From Class to Kitchen – Making Fresh Mozzarella
A rainy, cool day in October took me back to the farm where we first learned to make cheese. This time, however, the trip was to pick up fresh raw milk, the key ingredient for the fresh mozzarella that would accompany dinner.
Bread and Butter Farm, home of Henry’s Dairy, is located about 10 miles from my house on a windy road in North Western Vermont. As described in an earlier story, the farm is a busy place. Today, the farm store was loaded with fresh produce, fresh baked pastries and a group of locals enjoying a hot cup of coffee and good conversation.
I was a bit disheartened to see that the cooler, well-stocked with half gallon containers of fresh milk, was labeled with a sign reading “This milk is already sold,” an indication that the farm’s CSA is doing well. Fortunately, in the cooler to the right, I found two half gallons available for sale.
Having had a successful experience with the recipe from an earlier workshop with Vermont Farm Tours, we decided to stick with what worked. Milk, citric acid, vegetable rennet, and an instant-read thermometer were all that was needed. Although not required, we also enjoyed a glass of wine and some coffee house jazz as we worked through the recipe.
The milk had sat in the refrigerator undisturbed for a day and required a brief mixing before we started (note the line in the jar above where the fat had separated). We mixed 1 tsp of citric acid with 4 oz. of cold water and added the mixture to the milk in a stock pot. The process of raising the acidity of the milk allows the rennet to gather milk proteins, encouraging the whey and the curds to separate.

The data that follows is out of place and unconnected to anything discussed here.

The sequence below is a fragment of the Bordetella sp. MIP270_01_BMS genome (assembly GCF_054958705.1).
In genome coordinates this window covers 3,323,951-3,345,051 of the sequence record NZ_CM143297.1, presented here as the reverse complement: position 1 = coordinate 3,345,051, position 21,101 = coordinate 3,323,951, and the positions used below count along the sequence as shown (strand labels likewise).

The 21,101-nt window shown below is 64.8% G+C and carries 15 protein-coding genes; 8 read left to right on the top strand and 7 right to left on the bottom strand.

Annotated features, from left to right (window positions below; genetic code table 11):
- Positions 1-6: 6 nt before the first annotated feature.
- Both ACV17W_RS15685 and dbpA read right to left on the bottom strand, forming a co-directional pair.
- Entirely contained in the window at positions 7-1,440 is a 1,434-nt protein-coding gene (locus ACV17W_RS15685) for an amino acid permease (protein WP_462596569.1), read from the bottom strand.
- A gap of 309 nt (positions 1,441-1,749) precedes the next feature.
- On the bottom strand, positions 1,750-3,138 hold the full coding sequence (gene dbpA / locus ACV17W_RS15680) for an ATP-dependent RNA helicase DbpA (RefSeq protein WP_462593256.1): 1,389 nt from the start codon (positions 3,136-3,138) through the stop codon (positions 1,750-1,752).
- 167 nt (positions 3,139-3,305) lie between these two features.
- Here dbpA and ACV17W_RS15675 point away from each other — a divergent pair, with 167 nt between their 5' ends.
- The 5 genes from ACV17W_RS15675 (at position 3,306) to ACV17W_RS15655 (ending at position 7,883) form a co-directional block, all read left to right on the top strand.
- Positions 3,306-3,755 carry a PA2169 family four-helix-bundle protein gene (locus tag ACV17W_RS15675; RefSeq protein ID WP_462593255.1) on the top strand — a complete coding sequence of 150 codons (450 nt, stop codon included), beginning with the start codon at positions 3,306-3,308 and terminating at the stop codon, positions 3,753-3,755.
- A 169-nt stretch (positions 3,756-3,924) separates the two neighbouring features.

We gently heated the pot to 90 degrees F, stirring occasionally. While the milk was heating we measured 12 drops of rennet into 4 oz. of cold water. When the milk reached 90 degrees we removed it from the heat and stirred in the rennet solution. Time to let the rennet do its thing… setting the milk curd. This takes ~20 minutes. In our case, we were ready to go in 16 minutes.
Using an offset spatula, we cut the curd into 1″ by 1″ columns.
Next, we reheated the curd until it began to stick together and became stretchy.
We achieved our end goal at 130 degrees, the bottom end of the 130 – 140 desired window.
With rubber gloves to prevent burning from the hot whey, we scooped out handfuls of curd, stretched it for 5 – 10 seconds, formed it into balls and immersed into a salted ice water brine for 10 minutes. The final product, 25 ounces of the freshest mozzarella you’ll find…
… Ok, so that wasn’t the final product. The final product was this fresh made pizza we enjoyed for dinner
** Fresh mozzarella can be stored in the brine solution in your refrigerator for up to one week.